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Scholarly Communications

Steps to Publish in a Journal

Choose a Journal to Submit

A lot of thought should go into selecting which journal to apply to have your work published under. It's a good practice to put yourself in the reader's shoes; where would they go to look for articles like yours? Think about which databases and which journals people in your field tend to use. There are many other considerations that go into selection, more information can be found here.

This is also a good time to consider if you want your article to be open access (OA). There are many paths to open access including publishing in an open access journal or depositing a version of your article in a repository such as DalSpace (this "Green" open access option is NO Cost and fulfills funding agency OA requirements). You can learn more about open access from our Open Access LibGuide.

You may also consult your subject liaison for more help.


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Check the Journal's Manuscript and Submission Requirements

Every journal has their own requirements related to content, citations and formatting. Check their website for details.

Submitting to a journal is more than just sending off your manuscript draft off to the publisher, they may request a cover letter detailing why your submission is appropriate for the journal and how it furthers its aim & scope.

Below you can find a link to an example of what the Journal of the American Medical Association (JAMA) requests for all of its submissions.

When a submission is rejected before entering peer review, it is known as a Desk Reject. To avoid this, keep in mind the common ways that a desk reject occurs:

  • failed plagiarizing checking software
  • Manuscript does not meet criteria set out in Instructions for Authors (e.g. did not comply with instructions for authors)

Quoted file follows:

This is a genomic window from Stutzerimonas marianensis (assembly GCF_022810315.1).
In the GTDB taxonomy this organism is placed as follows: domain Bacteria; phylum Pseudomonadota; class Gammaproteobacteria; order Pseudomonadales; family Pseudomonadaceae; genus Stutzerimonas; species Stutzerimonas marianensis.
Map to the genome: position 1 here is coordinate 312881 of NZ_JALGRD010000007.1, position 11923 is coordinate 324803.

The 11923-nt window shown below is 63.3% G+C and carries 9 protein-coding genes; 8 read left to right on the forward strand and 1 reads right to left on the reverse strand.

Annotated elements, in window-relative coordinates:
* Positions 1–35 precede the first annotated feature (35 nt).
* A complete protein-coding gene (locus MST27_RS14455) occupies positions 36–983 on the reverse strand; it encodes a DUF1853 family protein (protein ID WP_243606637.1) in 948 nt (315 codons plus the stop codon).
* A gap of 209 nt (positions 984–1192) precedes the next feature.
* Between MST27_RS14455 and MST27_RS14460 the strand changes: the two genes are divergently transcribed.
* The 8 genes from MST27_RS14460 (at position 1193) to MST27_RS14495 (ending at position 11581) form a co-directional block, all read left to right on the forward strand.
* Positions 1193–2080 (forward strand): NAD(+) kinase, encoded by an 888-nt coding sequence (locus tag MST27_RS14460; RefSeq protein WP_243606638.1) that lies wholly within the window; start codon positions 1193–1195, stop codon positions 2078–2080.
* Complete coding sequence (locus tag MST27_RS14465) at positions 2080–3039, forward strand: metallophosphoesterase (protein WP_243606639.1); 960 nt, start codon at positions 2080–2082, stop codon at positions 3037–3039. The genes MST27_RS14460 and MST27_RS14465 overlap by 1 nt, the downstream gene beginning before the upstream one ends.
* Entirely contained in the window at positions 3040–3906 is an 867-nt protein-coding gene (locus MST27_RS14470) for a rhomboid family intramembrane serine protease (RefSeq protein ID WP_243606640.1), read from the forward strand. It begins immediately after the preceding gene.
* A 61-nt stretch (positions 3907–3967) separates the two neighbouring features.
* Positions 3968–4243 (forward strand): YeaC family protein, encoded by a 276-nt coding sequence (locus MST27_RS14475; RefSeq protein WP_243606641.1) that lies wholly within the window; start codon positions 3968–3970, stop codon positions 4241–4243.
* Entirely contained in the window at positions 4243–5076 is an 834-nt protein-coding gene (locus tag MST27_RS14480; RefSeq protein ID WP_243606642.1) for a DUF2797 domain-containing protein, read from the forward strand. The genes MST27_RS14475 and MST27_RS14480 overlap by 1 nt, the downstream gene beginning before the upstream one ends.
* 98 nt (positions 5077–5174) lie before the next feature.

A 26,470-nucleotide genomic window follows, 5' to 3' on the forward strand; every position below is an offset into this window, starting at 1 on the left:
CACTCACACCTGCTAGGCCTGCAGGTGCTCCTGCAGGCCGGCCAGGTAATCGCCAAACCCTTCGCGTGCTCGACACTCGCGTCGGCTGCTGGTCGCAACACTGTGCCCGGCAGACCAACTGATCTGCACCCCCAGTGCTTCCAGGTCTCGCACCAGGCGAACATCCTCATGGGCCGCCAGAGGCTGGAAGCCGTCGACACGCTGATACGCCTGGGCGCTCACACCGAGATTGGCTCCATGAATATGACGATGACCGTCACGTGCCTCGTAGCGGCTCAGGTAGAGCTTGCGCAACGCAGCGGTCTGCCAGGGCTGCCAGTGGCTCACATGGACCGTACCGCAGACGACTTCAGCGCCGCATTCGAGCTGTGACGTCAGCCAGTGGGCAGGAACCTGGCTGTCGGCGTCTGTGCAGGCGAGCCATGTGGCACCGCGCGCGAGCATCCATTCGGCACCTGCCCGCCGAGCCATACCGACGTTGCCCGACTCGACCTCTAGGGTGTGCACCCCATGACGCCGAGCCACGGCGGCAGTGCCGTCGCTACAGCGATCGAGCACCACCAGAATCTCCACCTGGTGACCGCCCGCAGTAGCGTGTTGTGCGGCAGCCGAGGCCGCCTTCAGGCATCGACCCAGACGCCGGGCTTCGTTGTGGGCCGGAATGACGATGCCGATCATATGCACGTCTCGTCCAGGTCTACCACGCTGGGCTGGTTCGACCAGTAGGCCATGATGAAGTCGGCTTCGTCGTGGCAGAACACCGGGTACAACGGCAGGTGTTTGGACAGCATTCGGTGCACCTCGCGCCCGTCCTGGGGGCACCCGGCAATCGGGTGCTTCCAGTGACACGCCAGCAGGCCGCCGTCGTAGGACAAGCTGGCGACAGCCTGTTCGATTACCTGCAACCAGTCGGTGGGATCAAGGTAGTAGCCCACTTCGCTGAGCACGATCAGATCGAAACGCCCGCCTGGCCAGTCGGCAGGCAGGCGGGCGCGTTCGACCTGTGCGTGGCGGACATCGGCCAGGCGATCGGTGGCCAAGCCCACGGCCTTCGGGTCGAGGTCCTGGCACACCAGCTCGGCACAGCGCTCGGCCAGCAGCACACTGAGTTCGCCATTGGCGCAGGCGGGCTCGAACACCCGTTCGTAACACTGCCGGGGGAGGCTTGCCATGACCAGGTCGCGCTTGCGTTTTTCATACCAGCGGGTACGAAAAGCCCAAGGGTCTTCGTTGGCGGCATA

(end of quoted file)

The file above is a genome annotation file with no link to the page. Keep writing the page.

• Manuscript's contents outside of aims & scope of journal


Peer Review

Any reputable academic journal will go through the Peer Review process. Peer review can take months to complete since it requires the publisher to first read through your submission to determine if it meets basic standards and criteria, then contacting reviewers with the appropriate area of expertise to read the submission and provide feedback, and finally evaluating the feedback to determine if the submission passes peer review.

Four possible results typically occur after a peer review:

  • Accept - the journal will publish with no revisions required. This is uncommon.
  • Minor Revisions Needed - revisions are required, but the submission shows promise of acceptance
  • Major Revisions Needed - extensive revisions are required
  • Reject - the paper is deemed not appropriate to the journal and the submission process ends here

Responding to a Request for Revision

It is to be expected that after peer review, some revisions are asked of the author. Take a few days after getting a response to reflect and recuperate; it's not easy taking criticism!

It's helpful to organize the revisions by ease of completion; tackle the low hanging fruit first. As you go through every point of revision, document what you have done to address the reviewer's feedback. If you do not agree with a comment, support your claim with evidence to the best of your ability. When resubmitting your edited manuscript, ensure that the revisions are organized, well documented, and clear.


As a researcher, getting rejected from a journal is bound to happen at some point in your career; it happens to the best and brightest of us.

Your next step is to consider submitting your manuscript to your second-choice journal. Before submitting, make sure you address any feedback given to you from your first submission.



Congratulations! The journal wants to publish your manuscript. 

If it has not already been done, signing of documents pertaining to copyright and licensing would be the next step. Please be aware that some publishers may request the signing of the publishing agreement take place before the acceptance of your manuscript. You must remain vigilant of what you are agreeing to and signing with the publishers.

Be sure that you are conscious of what terms the agreement entails. Read through the rest of the guide to learn more about copyright, open access, and the transfer of copyright upon the signing of a publishing agreement. You can also check out Dalhousie's Open Access libguide and the Copyright Office's page on copyright.